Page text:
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Tragedy can only describe the event that transpired just days ago, but the soccer world has rallied around Chapecoense in the days that followed.

[ MORE: PL roundup: Chelsea handles Man City; Arsenal, Spurs cruise ]

The Brazilian club’s interim president Ivan Tozzo has confirmed that Chapecoense will be named Copa Sudamericana champions after CONMEBOL officials agreed to the terms.

Chapecoense was set to face Atletico Nacional in the tournament’s finale, however, Atletico called for CONMEBOL to award Chapeco the title and be awarded the prize money.

“CONMEBOL have testified that they will crown Chapecoense as champions of the Copa Sudamericana,” Tozzo told TV Globo.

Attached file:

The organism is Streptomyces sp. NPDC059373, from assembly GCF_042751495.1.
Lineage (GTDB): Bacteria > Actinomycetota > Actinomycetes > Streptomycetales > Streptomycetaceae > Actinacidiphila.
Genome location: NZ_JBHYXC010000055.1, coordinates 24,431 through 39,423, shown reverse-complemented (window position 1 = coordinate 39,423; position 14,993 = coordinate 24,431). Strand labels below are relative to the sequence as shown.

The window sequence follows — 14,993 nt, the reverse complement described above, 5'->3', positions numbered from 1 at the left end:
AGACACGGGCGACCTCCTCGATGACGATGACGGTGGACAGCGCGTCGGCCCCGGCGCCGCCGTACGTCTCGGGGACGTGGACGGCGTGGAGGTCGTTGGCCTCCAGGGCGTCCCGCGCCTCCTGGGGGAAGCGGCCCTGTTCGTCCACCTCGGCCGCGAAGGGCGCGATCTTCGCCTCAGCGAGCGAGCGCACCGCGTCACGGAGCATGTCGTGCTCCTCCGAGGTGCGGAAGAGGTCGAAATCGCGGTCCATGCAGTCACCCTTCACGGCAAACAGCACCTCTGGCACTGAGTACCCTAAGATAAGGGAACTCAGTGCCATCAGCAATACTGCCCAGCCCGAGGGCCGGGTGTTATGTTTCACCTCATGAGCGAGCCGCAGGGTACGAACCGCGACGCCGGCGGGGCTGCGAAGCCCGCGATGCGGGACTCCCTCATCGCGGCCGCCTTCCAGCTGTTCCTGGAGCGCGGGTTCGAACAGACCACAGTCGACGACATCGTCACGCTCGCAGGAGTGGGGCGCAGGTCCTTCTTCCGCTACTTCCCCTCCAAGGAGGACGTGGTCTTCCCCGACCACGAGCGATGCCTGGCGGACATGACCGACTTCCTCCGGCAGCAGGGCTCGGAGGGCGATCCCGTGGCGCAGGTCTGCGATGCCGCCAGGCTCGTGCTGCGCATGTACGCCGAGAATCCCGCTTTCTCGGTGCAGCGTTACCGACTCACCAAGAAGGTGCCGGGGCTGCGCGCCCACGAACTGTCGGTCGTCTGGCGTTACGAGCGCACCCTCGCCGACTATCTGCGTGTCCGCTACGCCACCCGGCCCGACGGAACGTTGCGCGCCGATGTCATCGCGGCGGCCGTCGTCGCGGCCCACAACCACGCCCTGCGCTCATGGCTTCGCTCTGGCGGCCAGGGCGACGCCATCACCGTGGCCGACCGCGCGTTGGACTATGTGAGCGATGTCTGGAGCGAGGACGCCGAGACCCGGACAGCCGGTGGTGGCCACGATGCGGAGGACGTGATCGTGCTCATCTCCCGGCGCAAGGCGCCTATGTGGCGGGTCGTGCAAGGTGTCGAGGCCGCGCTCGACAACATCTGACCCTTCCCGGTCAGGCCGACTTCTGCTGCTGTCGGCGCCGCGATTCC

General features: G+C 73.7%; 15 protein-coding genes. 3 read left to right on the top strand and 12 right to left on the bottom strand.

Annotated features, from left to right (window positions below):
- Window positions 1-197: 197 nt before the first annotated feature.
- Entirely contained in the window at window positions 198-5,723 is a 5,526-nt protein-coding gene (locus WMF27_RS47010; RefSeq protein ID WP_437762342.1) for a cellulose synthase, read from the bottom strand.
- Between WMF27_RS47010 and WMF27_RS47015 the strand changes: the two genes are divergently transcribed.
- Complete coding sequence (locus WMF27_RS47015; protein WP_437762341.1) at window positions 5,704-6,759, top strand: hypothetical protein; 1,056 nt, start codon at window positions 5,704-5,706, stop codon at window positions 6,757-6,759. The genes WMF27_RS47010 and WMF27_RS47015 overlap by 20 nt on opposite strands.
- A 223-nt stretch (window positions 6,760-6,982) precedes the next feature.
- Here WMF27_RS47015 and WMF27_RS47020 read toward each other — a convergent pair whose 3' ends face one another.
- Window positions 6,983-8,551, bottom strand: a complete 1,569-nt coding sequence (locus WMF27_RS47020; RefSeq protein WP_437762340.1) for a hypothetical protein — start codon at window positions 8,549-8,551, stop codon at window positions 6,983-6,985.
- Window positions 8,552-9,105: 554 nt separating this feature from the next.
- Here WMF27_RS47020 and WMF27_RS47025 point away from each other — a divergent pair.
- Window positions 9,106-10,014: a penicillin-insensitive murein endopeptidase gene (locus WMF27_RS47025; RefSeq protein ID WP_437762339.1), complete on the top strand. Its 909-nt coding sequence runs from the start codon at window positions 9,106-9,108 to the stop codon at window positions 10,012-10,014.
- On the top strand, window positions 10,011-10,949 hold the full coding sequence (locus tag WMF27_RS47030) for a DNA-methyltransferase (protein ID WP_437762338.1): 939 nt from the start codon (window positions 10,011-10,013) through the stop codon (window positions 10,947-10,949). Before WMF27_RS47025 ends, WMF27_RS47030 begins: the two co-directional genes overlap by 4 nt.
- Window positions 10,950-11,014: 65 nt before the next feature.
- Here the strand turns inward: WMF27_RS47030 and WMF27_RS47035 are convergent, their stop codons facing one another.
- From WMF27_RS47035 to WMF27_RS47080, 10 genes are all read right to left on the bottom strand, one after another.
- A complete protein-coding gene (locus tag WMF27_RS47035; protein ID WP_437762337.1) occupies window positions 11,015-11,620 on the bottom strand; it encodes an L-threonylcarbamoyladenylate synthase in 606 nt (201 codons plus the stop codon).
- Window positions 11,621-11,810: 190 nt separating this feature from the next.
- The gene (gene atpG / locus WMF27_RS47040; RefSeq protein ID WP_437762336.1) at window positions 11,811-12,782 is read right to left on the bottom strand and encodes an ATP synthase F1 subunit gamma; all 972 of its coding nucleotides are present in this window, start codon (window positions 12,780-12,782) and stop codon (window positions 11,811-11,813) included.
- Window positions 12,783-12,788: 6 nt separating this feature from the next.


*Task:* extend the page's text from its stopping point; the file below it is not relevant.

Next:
“In addition, the club will receive the two million dollar prize. Everything is confirmed. I do not know if there will be a ceremony to receive the cup.”

In total, 71 people on the plane carrying most of the Chapeco squad perished in Monday’s crash, including 19 players.

Tozzo said that while the club is understandable still grieving the devastating event that Chapeco has received an overwhelming amount of support in the time of hardship.

“We are receiving support from all federations,” Tozzo said. “The CBF, CONMEBOL, FIFA, and especially the people of Chapeco. Right now we are beginning to rebuild the team. People want football, people love football in Chapeco.

“Therefore, we must continue this. Let’s talk and do well, let the dust settle and rebuild the team for next year. ”